President Peter Mutharika has told global leaders meeting in New York, US that he was elected Malawi’s fifth Head of State in May elections widely criticised as chaotic but he said they were “credible.”
In his maiden address to the United Nations General Assembly on Thursday as Malawi leader, Mutharika told the gathering that the southern African nation on May 20 2014 held its first ever tripartite elections, which enabled Malawians to choose their political leadership, through a democratic and peaceful process.
“ The elections ushered me into office, as the fifth President of the Republic of Malawi,” he said.
Mutharika, however, said despite the “few challenges”, generally the polls were “free, fair, transparent and credible.”
“ In this vein, let me seize this opportunity, to thank all electoral stakeholders, both local and international, for their dedication to ensuring successful elections in my country,” he said, adding: “ Malawi has come out of the election much stronger than before.”
However, the nation is currently facing growing divisions amidst calls for federal system of government and others advocating for the North Malawi independence so that the region can be a standalone state like South Sudan.
In his address to the UN Assembly, US President Barack Obama noted that Malawi had “ peaceful transitions of power .”
But Obama pointed out in his speech that the path to democracy does not end with the casting of a ballot.
He told the Assembly that Nelson Mandela once said: “to be free is not merely to cast off one’s chains, but to live in a way that respects and enhances the freedom of others.”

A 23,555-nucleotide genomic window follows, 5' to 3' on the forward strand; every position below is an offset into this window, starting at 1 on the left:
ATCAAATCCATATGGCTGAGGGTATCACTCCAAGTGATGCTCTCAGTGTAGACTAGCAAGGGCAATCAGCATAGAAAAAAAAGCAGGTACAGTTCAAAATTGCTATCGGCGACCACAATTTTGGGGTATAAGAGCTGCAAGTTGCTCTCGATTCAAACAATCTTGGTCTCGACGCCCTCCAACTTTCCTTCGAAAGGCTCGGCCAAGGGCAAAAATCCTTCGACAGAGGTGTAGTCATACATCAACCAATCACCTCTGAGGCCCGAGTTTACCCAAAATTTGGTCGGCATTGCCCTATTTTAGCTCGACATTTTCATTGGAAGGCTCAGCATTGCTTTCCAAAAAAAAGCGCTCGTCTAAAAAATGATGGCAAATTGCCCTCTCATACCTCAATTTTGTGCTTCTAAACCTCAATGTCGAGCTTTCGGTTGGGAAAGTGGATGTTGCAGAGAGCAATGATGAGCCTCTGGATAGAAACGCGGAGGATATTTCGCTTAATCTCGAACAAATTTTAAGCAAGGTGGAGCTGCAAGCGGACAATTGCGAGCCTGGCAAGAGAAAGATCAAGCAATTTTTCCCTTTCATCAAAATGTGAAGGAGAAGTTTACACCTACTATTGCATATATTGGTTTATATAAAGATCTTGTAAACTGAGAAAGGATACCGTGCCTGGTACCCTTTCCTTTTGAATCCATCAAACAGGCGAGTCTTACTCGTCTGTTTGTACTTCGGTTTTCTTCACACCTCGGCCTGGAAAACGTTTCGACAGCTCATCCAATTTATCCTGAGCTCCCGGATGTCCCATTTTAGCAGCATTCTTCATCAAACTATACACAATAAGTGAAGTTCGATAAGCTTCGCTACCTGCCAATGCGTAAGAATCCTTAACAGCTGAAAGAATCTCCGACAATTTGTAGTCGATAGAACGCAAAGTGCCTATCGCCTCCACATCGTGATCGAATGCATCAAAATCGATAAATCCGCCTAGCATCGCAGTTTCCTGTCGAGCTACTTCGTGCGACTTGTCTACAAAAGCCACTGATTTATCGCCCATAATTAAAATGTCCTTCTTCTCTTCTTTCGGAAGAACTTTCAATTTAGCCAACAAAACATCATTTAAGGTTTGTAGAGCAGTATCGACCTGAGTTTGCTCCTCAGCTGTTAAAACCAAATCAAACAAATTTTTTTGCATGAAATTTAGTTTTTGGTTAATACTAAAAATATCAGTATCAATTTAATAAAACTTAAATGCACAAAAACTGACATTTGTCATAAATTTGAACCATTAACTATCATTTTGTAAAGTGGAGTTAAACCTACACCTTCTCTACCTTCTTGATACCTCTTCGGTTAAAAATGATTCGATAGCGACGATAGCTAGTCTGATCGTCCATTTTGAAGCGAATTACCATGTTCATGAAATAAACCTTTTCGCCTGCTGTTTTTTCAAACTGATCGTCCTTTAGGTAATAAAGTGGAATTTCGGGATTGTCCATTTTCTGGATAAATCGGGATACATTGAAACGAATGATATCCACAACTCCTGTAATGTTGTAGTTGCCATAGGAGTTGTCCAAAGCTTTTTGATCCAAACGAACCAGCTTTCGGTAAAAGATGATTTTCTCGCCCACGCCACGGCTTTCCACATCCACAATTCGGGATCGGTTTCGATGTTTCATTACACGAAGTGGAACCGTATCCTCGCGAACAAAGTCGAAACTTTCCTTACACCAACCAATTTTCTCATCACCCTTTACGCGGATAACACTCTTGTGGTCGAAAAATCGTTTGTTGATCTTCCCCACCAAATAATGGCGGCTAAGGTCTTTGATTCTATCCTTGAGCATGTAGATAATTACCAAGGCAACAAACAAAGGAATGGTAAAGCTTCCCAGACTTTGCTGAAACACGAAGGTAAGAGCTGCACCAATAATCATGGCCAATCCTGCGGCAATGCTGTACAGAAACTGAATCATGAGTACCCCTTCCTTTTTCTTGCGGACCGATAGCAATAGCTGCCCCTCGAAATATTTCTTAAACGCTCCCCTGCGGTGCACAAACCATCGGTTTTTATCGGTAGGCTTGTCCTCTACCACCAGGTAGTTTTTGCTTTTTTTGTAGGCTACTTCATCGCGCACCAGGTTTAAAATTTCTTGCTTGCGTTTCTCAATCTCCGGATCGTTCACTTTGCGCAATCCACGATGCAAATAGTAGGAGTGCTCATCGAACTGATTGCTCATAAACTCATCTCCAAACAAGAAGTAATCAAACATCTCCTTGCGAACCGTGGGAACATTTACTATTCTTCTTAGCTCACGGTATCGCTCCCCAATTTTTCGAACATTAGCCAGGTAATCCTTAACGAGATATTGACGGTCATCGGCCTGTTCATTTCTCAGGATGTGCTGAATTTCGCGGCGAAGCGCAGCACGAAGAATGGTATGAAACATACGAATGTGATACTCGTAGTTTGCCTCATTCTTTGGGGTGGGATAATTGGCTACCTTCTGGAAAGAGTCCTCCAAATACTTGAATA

According to Obama, true democracy demands that citizens cannot be thrown in jail because of what they believe, and businesses can be opened without paying a bribe. It depends on the freedom of citizens to speak their minds and assemble without fear; on the rule of law and due process that guarantees the rights of all people.
“In other words, true democracy – real freedom – is hard work. Those in power have to resist the temptation to crack down on dissent.
“In hard economic times, countries may be tempted to rally the people around perceived enemies, at home and abroad, rather than focusing on the painstaking work of reform.”
In his address, the Malawi leader told the UN Assembly that much as the country has made some strides in the diverse sectors of national development 50 years after independence, there is still more to be done, in order to uplift the living standards of the many Malawians, who continue to remain below the poverty line.
“They too dream of a better future that is only possible if we work with unity of purpose,” he said.
Mutharika said “in a quest to take development to their micro level,” his government has embarked on a journey, to transform Malawi, for the delivery of satisfactory services to Malawians especially the poor and the marginalized.
The Malawi leader also stressed the importance of this year’s session as it will oversee the development and adoption of the Post-2015 Development Agenda which is to set the path of global sustainable development for decades to come.Follow and Subscribe Nyasa TV :